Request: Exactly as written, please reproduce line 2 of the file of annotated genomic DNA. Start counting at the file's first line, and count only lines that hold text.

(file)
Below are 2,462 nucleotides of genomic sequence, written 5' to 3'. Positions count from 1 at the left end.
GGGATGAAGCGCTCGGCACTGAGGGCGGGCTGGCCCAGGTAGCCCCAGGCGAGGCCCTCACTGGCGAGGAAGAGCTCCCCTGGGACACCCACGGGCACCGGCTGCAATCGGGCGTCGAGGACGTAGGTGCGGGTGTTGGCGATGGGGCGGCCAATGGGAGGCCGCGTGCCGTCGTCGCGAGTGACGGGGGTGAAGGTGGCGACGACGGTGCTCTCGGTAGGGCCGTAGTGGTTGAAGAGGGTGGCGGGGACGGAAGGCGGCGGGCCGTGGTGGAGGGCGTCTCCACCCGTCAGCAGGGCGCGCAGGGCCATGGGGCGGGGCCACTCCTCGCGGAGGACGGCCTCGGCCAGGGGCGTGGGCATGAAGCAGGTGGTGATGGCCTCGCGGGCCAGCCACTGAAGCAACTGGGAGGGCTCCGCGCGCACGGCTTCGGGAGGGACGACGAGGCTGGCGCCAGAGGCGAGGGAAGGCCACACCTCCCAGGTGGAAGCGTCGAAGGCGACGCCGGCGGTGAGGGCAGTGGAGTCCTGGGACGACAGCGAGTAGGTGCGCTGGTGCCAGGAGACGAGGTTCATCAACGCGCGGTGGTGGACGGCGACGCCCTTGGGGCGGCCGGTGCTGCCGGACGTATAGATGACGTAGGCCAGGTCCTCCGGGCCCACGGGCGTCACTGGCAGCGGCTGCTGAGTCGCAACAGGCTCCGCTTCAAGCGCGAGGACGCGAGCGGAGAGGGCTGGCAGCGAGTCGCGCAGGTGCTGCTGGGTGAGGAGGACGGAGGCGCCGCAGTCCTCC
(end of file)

GGGATGAAGCGCTCGGCACTGAGGGCGGGCTGGCCCAGGTAGCCCCAGGCGAGGCCCTCACTGGCGAGGAAGAGCTCCCCTGGGACACCCACGGGCACCGGCTGCAATCGGGCGTCGAGGACGTAGGTGCGGGTGTTGGCGATGGGGCGGCCAATGGGAGGCCGCGTGCCGTCGTCGCGAGTGACGGGGGTGAAGGTGGCGACGACGGTGCTCTCGGTAGGGCCGTAGTGGTTGAAGAGGGTGGCGGGGACGGAAGGCGGCGGGCCGTGGTGGAGGGCGTCTCCACCCGTCAGCAGGGCGCGCAGGGCCATGGGGCGGGGCCACTCCTCGCGGAGGACGGCCTCGGCCAGGGGCGTGGGCATGAAGCAGGTGGTGATGGCCTCGCGGGCCAGCCACTGAAGCAACTGGGAGGGCTCCGCGCGCACGGCTTCGGGAGGGACGACGAGGCTGGCGCCAGAGGCGAGGGAAGGCCACACCTCCCAGGTGGAAGCGTCGAAGGCGACGCCGGCGGTGAGGGCAGTGGAGTCCTGGGACGACAGCGAGTAGGTGCGCTGGTGCCAGGAGACGAGGTTCATCAACGCGCGGTGGTGGACGGCGACGCCCTTGGGGCGGCCGGTGCTGCCGGACGTATAGATGACGTAGGCCAGGTCCTCCGGGCCCACGGGCGTCACTGGCAGCGGCTGCTGAGTCGCAACAGGCTCCGCTTCAAGCGCGAGGACGCGAGCGGAGAGGGCTGGCAGCGAGTCGCGCAGGTGCTGCTGGGTGAGGAGGACGGAGGCGCCGCAGTCCTCC